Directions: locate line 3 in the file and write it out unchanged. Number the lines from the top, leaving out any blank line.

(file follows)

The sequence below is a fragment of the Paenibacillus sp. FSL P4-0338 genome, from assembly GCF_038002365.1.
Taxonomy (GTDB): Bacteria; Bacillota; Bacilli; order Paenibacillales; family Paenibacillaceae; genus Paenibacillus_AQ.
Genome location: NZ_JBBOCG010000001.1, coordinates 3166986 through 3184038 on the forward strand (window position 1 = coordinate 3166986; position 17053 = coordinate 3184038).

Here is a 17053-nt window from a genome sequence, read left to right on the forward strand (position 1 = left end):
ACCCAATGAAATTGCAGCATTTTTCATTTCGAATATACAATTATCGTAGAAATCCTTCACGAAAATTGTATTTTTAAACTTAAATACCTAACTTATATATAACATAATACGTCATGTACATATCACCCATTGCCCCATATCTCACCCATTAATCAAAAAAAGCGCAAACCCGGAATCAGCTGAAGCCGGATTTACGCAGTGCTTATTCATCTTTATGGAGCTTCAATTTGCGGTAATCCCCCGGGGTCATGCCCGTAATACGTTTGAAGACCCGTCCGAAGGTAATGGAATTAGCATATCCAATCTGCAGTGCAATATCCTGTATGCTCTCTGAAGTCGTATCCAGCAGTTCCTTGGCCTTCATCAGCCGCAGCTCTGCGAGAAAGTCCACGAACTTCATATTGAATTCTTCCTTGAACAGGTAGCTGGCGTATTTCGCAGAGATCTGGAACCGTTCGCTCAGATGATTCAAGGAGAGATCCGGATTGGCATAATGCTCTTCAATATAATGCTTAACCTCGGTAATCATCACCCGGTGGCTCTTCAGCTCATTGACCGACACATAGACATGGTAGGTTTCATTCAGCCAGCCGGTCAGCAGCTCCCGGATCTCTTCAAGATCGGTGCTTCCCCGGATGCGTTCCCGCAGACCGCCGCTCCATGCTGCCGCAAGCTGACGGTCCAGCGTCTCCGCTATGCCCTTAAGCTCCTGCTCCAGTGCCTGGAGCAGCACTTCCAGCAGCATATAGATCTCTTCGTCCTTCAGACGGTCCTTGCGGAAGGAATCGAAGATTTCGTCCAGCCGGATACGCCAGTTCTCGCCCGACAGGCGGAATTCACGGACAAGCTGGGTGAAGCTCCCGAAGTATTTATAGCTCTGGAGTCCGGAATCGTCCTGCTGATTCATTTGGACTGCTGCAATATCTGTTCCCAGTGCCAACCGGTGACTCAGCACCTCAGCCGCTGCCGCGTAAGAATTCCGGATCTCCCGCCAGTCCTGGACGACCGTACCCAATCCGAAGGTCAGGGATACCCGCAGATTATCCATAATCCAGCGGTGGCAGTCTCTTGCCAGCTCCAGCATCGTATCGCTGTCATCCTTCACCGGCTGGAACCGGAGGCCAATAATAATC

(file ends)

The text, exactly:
Genome location: NZ_JBBOCG010000001.1, coordinates 3166986 through 3184038 on the forward strand (window position 1 = coordinate 3166986; position 17053 = coordinate 3184038).